We subtitled our exhibition '500 Years of the Scottish Printed Word', rather than 'of printing' or 'of printed books' because we wanted it to show not just some fine examples of printed books but the effect that the printed word has had on people's lives in the most everyday and surprising ways.
One example is this receipt, which acknowledges that on 23rd October 1646, Mr James Hervie, Minister of New Machar in Aberdeenshire, loaned 600 marks for the use of the army. It is the oldest known example of a Scottish printed receipt. In the exhibition, rather than place the original in a case where it is hard to make out, we have created a shelf where a copy can be seen properly along with other such ephemera.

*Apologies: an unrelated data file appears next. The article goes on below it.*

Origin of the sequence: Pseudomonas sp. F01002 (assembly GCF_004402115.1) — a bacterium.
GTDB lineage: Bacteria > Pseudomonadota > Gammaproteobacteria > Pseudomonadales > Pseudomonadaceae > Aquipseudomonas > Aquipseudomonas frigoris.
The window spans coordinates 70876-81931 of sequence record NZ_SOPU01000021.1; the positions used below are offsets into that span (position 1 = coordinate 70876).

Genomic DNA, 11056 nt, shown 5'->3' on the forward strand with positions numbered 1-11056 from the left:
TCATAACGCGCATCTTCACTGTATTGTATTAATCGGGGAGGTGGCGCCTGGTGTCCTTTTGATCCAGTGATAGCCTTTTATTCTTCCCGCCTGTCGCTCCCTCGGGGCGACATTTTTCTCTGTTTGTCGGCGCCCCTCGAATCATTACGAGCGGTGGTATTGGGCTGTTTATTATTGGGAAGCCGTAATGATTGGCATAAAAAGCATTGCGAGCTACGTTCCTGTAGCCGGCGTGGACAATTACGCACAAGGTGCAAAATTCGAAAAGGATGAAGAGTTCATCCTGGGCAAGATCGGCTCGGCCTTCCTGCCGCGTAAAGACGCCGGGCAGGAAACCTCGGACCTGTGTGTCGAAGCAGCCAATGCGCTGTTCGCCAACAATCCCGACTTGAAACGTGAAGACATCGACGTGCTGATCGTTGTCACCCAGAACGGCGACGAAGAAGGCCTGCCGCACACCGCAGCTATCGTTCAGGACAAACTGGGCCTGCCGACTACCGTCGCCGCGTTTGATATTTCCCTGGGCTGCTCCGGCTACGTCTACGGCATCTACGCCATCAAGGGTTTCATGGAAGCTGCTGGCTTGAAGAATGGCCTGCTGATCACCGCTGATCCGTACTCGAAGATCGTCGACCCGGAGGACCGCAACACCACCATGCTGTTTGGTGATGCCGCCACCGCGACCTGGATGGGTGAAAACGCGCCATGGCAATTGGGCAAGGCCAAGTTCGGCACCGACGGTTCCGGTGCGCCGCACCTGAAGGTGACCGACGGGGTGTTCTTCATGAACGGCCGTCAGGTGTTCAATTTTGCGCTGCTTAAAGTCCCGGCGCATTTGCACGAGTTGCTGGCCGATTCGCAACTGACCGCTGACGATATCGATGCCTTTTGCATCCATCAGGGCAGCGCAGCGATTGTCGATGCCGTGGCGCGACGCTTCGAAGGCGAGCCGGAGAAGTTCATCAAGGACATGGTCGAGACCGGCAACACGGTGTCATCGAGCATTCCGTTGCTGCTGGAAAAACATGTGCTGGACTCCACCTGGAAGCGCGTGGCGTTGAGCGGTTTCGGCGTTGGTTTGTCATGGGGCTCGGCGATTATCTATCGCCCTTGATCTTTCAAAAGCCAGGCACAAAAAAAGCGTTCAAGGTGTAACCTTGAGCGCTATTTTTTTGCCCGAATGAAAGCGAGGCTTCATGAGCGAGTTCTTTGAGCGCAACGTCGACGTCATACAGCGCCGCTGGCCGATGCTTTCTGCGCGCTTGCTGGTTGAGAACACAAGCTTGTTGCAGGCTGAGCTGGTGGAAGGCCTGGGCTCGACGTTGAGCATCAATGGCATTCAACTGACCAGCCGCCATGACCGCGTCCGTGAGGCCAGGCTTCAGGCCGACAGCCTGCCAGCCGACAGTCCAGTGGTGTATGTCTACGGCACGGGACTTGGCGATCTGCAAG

This document contributes to our knowledge of the struggles between Royalists and Covenanters in Aberdeenshire during the Civil War era, when the two were fighting real battles in the countryside around New Machar. We know that Hervie had represented anti-Covenanting ministers locally some years earlier; here he gives the Royalist side hard cash to support them. But it also connects to a chain of transactions recorded on printed receipts which can still be found in every home today.